Dealing With OthersEver notice how it's always "make sure you protect your drink when you go out" and "always travel in groups or pairs" and not "don't drug girls or prey on them like you're a lion in a National Geographic special"? It's part of how we're socialized to take responsibility as well as everyone else's burden and "fix things" because that makes you a good woman, or whatever. Beyond victim blaming, which is the language used after an assault happens, before any threat of danger, we're taught to always be in defense mode and to never let our guard down. It gets exhausting. We're tired of being prepared for incoming doom.Source: iStock
Getting PregnantFor a developed nation, America has a stunningly awful maternal leave policy. The standard is one year paid maternal leave, but if a woman gets pregnant and plans to take time off, some companies find it more economically viable to fire her. While it is techncially illegal, that doesn't prevent it from happening. Pregnant women are not protected from their employers deeming their temporary leave as grounds that they can not perform their job the way they used to before pregnancy. Combine that with potentially losing your benefits, and you can see how this situation can become dangerous in the long run.Source: iStock
Having A Miscarriage (Sometimes)Everybody, this is a real thing. In some states, you can be legally prosecuted and arrested for having a miscarriage. As many of you with functioning knowledge of the reproductive system know, these are things that are frequently beyond a woman's control. Furthermore, from knowing more than five women who have actively tried to get pregnant, you know that miscarriages are far more common than these laws make it out to be and they are certainly not criminal. Still, you can be legally arrested in some states and serve jail time for your body failing to maintain a pregnancy. That's crazy, ignorant, and insulting. Source: iStock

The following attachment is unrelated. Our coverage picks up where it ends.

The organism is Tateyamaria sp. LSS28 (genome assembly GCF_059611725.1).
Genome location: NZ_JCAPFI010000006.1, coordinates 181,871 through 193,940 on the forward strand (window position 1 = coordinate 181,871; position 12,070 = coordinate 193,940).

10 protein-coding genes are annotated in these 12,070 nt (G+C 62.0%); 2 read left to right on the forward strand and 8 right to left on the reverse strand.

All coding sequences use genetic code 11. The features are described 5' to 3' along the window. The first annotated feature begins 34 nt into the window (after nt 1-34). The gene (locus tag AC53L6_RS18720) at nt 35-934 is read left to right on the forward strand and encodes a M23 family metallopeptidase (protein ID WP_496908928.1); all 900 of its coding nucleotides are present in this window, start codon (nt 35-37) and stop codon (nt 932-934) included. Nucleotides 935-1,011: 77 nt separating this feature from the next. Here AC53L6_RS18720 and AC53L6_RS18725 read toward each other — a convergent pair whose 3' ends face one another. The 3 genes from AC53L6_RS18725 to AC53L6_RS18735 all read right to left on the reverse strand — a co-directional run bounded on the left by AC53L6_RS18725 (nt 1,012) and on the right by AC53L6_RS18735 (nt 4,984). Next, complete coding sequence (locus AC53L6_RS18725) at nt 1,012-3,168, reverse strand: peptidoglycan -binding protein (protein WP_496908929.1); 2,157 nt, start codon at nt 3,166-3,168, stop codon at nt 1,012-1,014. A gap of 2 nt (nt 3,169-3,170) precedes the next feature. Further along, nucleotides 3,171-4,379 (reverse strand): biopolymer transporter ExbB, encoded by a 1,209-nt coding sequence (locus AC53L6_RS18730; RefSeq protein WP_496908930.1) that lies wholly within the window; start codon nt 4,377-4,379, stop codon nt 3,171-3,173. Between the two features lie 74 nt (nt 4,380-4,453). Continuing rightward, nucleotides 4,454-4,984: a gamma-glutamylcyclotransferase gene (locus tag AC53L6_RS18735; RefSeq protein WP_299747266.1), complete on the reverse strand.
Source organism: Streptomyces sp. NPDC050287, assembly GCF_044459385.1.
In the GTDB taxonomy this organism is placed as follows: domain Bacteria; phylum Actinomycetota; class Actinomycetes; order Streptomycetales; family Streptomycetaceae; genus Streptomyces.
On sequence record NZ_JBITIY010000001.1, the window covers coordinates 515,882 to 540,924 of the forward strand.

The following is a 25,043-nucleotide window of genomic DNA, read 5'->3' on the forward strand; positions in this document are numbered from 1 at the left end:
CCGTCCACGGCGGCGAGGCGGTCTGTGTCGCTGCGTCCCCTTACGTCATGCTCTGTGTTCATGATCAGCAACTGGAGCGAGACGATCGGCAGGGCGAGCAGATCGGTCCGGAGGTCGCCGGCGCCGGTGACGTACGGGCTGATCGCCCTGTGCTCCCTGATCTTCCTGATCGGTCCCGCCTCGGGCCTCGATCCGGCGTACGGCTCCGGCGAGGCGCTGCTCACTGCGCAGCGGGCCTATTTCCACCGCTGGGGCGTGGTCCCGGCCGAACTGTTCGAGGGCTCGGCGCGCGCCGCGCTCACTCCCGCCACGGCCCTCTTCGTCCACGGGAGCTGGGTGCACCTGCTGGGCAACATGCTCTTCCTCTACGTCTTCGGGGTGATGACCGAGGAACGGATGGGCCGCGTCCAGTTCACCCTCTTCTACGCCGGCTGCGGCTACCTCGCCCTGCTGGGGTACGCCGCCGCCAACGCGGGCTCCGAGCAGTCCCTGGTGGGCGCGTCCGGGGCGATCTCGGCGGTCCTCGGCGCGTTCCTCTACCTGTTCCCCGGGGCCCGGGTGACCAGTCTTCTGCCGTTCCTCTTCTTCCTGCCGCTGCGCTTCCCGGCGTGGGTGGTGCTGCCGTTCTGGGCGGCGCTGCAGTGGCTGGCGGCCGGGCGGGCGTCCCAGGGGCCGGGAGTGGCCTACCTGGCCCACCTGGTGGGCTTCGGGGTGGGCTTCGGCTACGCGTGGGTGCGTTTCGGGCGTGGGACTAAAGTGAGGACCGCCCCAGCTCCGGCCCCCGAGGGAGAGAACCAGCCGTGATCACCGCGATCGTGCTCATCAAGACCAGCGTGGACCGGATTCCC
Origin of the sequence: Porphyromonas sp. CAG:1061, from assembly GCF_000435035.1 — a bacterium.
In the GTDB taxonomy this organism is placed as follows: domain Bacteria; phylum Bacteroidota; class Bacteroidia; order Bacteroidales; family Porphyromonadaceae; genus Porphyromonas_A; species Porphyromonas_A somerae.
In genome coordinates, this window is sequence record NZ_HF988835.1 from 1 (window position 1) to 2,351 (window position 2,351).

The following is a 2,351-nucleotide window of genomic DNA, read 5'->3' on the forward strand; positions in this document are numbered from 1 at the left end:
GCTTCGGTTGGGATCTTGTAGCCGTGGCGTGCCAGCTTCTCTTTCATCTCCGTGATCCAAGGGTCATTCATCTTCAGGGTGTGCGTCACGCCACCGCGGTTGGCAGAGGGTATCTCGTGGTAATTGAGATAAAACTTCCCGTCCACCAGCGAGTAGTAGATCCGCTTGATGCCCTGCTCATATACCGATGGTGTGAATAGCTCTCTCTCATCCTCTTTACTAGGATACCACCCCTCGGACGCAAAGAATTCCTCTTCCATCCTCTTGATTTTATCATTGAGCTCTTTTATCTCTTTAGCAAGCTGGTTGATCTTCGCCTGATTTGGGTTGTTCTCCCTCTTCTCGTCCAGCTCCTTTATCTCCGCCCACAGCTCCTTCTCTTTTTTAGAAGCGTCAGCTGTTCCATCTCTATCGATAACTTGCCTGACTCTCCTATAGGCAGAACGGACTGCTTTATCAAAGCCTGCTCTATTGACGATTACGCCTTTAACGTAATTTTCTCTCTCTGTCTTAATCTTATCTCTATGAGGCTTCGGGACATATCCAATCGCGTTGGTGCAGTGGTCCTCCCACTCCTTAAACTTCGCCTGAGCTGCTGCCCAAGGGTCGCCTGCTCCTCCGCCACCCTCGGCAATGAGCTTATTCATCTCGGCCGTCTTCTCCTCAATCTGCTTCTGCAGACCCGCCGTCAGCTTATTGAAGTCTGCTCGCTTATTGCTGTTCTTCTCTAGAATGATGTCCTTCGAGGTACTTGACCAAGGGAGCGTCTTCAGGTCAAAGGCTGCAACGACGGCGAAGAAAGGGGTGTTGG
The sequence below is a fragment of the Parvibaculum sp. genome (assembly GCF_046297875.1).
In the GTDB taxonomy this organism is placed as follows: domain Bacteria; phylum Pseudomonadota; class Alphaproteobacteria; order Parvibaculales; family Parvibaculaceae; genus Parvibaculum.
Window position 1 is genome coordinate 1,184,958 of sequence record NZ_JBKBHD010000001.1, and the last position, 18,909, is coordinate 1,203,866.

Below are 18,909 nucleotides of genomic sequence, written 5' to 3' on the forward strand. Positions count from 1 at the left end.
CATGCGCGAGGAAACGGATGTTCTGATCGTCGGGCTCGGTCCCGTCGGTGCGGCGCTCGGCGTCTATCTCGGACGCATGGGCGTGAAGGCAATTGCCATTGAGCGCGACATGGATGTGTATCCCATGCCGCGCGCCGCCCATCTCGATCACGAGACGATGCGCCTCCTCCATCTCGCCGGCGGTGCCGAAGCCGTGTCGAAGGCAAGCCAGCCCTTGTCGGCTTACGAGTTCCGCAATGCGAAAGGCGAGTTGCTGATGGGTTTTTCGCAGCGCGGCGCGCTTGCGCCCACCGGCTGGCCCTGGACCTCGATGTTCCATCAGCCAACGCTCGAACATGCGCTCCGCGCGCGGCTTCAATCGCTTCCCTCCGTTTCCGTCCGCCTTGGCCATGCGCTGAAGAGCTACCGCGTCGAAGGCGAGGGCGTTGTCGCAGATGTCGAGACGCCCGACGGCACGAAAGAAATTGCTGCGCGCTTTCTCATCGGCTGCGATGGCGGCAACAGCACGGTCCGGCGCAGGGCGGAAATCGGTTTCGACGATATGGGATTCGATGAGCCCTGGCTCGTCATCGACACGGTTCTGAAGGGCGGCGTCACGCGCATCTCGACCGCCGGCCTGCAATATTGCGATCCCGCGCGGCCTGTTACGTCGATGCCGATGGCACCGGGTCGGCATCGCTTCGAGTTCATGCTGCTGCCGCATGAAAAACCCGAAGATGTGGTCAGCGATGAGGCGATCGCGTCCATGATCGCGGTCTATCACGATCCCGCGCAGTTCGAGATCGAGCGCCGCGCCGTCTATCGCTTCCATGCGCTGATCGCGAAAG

Being The Victim Of A CrimeThe statistics are allarming. Only three out of every 100 rapists ever serve jail time for the crime they committed. That means there are 97 rapists out of every 100 that are still walking around and living their lives uninterrupted (okay, occasionally interrupted by having to register as a sex offender or do community service). Still, seeing as a woman is more likely to be sexually assaulted by someone they know, it's safe to say that once a woman is raped, her rapist will still have somewhat of a presence in her life and she is not ultimately protected against seeing them. I can't even imagine walking on egg shells while trying to cope with the aftermath of a rape waiting for that trigger to happen. How awful. Source: iStock
Just Being A WomanIt starts out as small things like believing all women don't know how anything about cars to slightly larger things like men needing to have the last word in an arguement and women being left out of leadership positions across all occupations. Unfortunately, when that all gets compounded, it leads to larger, potentially dangerous side effects like women not being believed when they're in danger. Their experiences are constantly being called into question for their validity and her relative ability to remember and recall true events. Of course, the bias gets bigger and bigger when you involve race and other layers of oppression, but the sheer fact that women are not believed when they tell the truth is sickening and puts our lives in danger.Source: iStock
What makes you feel unsafe? What did we forget to include? Tell us about your experiences in the comments!
You can follow the author, Aliee Chan, on Twitter.